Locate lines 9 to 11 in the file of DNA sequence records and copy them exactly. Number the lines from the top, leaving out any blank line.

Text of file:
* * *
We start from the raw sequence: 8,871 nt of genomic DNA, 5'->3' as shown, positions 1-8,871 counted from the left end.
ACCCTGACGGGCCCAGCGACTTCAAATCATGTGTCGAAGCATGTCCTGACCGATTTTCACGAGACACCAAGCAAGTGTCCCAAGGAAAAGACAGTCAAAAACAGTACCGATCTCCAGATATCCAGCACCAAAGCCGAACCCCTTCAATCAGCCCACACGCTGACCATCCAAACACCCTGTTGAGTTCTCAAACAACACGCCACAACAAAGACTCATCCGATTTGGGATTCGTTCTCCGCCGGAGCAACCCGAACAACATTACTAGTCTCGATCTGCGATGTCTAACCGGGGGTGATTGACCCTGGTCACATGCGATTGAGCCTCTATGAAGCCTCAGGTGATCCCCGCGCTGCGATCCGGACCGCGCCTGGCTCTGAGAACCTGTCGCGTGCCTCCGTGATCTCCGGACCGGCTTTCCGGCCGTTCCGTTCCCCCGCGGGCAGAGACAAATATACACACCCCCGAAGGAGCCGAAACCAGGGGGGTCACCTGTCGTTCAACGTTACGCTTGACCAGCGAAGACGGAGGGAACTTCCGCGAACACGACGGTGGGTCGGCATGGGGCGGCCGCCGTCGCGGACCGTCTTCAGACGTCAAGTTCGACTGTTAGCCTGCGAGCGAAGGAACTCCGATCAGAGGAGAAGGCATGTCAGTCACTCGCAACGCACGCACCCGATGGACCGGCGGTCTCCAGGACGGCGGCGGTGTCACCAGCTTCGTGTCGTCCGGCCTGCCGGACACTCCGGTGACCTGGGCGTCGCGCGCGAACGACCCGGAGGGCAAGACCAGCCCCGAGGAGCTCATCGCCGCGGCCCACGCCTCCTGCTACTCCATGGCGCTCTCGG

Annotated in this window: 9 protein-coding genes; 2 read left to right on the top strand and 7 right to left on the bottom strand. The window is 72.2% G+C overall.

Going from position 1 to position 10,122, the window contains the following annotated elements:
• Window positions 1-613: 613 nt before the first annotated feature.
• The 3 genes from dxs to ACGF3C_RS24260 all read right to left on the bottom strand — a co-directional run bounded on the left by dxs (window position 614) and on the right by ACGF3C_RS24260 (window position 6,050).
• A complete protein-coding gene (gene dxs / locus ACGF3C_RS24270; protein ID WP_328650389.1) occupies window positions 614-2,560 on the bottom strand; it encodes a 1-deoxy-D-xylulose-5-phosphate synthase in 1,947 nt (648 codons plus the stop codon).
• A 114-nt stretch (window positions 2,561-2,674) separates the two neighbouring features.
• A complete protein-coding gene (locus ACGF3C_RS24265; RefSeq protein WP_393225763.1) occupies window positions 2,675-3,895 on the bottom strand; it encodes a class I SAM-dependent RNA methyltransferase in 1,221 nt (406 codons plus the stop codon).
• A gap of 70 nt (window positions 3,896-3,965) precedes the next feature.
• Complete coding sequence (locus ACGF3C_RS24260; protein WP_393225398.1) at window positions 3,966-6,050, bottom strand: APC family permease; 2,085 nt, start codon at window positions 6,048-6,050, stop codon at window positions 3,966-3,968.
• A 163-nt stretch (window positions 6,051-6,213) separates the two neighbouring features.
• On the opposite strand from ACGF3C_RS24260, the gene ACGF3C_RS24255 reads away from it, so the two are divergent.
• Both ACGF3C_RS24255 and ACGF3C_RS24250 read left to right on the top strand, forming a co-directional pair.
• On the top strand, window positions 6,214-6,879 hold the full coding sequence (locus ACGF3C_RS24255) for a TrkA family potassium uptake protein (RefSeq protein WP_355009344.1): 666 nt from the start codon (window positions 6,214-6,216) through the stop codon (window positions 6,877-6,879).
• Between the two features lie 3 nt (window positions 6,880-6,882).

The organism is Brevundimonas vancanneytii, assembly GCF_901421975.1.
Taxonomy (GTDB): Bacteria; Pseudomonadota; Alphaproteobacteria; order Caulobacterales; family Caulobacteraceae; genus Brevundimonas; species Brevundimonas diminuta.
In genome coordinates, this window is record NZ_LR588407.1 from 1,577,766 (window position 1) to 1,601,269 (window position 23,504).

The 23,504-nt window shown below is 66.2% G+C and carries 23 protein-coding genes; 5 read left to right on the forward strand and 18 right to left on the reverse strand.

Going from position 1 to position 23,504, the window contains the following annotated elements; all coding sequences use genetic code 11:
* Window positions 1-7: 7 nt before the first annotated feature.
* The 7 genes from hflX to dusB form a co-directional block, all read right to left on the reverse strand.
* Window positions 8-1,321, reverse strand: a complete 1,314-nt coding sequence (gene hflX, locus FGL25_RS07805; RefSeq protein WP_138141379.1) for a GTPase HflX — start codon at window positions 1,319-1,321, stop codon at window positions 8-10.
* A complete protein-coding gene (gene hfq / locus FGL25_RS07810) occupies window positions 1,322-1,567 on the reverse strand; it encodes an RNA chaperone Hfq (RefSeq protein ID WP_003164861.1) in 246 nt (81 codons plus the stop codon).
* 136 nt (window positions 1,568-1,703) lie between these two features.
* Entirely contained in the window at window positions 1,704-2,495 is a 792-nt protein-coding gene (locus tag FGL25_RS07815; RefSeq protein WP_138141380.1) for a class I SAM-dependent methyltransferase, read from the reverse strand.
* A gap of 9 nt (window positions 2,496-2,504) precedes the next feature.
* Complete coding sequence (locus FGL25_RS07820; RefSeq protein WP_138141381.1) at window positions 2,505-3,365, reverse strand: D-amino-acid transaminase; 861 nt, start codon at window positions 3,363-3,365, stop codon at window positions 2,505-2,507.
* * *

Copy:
• A complete protein-coding gene (locus ACGF3C_RS24265; RefSeq protein WP_393225763.1) occupies window positions 2,675-3,895 on the bottom strand; it encodes a class I SAM-dependent RNA methyltransferase in 1,221 nt (406 codons plus the stop codon).
• A gap of 70 nt (window positions 3,896-3,965) precedes the next feature.
• Complete coding sequence (locus ACGF3C_RS24260; protein WP_393225398.1) at window positions 3,966-6,050, bottom strand: APC family permease; 2,085 nt, start codon at window positions 6,048-6,050, stop codon at window positions 3,966-3,968.